“Massage is popular in America, with almost 9% of adults receiving at least one massage within the past year,” said Mark Rapaport, MD, chairman of the Department of Psychiatry and Behavioral Neurosciences and lead study author, said in a statement.  

He emphasized, “People often seek out massage as part of a healthy lifestyle but there hasn’t been much physiological proof of the body’s heightened immune response following massage until now.”

Blood samples were collected at various intervals before and after each session, and researchers found that those who received Swedish massage experienced observable changes in lymphocytes, which play an important role in a healthy immune system that protects us from disease.

The Swedish massage group also had decreased levels of arginine vasopressin (AVP), a hormone associated with increased stress hormone (cortisol) levels, and a decrease in inflammatory cytokines, which are produced by infection-fighting white blood cells.

Does Massage Help Fend Off Cold or Flu?

Does this mean a relaxing massage session can help reduce your risk of catching a cold or flu?

Massage offers relaxation and stress relief, and when people are less stressed, they’re much less likely to fall ill. This is because chronic stress impairs your body’s inflammatory immune response, increasing your susceptibility to infection, according to research published in the Proceedings of the National Academy of Sciences.

Massage Has Immediate Benefits to a Healthy Immune System

Researchers recruited 34 post-surgery breast cancer patients, diagnosed with stage 1 or 2 breast cancer, to a massage therapy group receiving 30-minute massages three times per week for five weeks, or a control group.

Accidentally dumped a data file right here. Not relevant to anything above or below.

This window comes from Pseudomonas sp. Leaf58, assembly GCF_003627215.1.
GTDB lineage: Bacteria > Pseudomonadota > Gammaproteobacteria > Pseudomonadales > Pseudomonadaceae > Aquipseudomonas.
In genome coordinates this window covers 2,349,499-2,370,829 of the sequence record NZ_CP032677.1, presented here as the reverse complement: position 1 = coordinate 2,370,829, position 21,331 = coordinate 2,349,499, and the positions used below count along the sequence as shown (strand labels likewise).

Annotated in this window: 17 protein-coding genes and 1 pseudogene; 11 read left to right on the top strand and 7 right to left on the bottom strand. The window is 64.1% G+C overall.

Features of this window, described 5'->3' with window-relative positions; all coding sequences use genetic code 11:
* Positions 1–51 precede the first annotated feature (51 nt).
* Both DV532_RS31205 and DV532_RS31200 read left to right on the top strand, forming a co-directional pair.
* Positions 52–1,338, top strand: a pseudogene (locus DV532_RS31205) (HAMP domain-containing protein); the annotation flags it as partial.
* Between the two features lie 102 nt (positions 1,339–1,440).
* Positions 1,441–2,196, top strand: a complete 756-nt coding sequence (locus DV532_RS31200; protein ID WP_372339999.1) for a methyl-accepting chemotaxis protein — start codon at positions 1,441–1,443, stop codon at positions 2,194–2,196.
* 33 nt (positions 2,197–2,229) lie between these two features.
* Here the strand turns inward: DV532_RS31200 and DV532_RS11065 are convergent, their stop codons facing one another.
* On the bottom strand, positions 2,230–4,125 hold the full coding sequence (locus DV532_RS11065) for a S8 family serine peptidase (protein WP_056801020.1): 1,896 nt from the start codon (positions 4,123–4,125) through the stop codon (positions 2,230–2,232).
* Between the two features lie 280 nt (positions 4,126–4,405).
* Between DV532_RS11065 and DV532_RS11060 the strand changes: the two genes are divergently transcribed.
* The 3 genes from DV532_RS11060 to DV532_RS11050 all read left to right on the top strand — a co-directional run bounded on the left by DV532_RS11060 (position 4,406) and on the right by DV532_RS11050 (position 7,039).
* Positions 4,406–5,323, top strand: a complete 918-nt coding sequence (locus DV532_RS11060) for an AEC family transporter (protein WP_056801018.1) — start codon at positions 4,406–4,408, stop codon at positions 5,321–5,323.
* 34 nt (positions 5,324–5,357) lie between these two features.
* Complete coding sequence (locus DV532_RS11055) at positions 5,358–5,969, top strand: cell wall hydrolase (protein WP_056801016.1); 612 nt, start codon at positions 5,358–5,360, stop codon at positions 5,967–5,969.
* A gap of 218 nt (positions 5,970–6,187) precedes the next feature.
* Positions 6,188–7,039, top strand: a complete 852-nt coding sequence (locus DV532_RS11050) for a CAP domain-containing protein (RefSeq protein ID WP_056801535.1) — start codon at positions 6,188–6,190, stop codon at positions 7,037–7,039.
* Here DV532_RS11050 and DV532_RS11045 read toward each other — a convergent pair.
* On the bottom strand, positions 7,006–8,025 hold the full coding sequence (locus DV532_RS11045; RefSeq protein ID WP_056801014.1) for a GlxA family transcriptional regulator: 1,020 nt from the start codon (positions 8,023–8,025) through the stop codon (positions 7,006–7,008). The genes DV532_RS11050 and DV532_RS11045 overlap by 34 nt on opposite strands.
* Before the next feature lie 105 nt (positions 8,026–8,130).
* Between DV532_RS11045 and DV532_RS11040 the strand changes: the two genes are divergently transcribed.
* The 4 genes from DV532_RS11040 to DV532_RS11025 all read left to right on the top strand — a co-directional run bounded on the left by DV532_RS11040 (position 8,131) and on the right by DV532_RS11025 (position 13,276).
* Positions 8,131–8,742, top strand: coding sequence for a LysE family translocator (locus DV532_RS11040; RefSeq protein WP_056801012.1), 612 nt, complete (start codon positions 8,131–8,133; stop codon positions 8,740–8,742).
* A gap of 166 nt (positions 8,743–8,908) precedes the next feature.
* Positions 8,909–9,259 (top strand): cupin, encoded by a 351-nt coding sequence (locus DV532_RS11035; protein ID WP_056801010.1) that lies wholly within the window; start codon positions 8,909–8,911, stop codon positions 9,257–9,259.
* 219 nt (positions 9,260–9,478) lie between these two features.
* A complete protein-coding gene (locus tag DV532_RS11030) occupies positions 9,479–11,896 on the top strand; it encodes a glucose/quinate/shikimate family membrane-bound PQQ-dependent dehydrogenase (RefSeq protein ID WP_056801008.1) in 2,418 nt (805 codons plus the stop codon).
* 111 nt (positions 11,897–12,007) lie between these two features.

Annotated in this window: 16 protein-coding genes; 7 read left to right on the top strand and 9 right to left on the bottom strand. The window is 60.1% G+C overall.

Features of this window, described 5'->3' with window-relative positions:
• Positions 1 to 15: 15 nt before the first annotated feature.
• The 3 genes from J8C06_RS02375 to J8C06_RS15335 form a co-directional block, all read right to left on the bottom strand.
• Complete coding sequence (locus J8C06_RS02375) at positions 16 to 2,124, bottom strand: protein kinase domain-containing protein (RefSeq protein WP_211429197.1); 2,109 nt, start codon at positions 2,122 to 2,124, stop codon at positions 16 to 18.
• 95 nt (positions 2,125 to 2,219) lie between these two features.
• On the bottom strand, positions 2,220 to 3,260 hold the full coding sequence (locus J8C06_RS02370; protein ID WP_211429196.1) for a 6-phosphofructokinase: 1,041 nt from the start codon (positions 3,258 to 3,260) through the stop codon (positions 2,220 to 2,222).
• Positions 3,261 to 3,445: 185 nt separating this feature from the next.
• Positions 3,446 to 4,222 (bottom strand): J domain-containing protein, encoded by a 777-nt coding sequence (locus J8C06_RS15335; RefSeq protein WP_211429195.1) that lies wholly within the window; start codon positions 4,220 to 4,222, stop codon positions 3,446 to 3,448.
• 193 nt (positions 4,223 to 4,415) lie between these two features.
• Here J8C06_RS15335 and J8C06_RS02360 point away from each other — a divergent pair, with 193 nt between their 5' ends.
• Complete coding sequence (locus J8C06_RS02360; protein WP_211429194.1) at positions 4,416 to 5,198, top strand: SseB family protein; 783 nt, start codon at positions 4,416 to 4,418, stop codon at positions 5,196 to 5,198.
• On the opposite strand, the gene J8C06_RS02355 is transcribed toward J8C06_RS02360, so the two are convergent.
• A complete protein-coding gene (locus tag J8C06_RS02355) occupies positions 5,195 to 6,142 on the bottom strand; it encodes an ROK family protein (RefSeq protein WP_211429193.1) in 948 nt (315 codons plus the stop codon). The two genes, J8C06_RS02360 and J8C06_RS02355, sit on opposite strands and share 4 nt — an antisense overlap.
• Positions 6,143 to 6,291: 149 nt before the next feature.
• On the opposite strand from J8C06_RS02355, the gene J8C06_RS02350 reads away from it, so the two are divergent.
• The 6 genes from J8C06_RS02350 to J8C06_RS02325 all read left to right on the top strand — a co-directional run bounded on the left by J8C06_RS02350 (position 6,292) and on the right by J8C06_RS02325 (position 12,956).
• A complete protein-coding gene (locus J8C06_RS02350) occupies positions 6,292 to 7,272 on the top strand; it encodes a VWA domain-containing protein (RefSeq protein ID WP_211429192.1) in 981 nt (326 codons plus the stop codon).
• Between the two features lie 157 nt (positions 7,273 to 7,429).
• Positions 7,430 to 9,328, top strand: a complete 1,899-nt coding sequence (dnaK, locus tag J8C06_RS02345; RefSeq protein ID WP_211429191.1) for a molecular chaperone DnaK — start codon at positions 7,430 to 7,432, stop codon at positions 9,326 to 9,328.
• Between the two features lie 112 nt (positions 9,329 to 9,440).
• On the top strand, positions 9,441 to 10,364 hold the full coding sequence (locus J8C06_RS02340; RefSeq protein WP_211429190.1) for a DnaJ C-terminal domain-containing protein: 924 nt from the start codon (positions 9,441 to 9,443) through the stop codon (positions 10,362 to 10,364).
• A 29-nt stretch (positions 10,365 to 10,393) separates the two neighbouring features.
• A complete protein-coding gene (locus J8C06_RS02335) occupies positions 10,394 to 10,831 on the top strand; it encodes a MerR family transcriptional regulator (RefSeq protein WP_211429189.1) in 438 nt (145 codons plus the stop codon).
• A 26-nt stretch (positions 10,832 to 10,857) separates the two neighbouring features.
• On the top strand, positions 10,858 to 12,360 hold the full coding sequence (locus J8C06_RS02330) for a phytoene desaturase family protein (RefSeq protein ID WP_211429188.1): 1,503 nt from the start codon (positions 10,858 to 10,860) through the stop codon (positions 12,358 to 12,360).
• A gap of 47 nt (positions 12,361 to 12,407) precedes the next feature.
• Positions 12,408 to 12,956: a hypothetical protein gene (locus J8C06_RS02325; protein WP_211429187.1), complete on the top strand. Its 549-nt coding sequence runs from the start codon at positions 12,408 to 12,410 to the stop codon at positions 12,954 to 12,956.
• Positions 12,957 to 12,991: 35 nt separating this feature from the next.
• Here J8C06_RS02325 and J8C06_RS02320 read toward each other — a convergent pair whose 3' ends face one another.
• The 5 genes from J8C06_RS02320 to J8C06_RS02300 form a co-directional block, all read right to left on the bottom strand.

On the first and last day of the study, participants were assessed for both their psychological state and levels of immune system markers in their urine samples.

According to the study findings, immediate effects of massage therapy included reduced anxiety levels, depression and anger, while longer-term benefits showed direct impact on the body’s immune markers — such as increased dopamine, improved serotonin values and better lymphocyte levels.

The researchers concluded that breast cancer patients experience significantly improved immune, NK-cell (natural killer cell) and neuroendocrine function after receiving massage therapy.

Massage and the COVID-19 Crisis

“There is still so much unknown about the coronavirus, but having a healthy, functioning immune system will always be helpful in reducing the effects of the virus, if contracted, and, could possibly be helpful in prevention of even contracting the virus at all,” said Vicky Karr, LMT, a CE provider and owner of Spa Success.

“Because massage therapy aids in improving the immune system, it is generally assumed that it could help reduce the risk of coronavirus infection,” she added.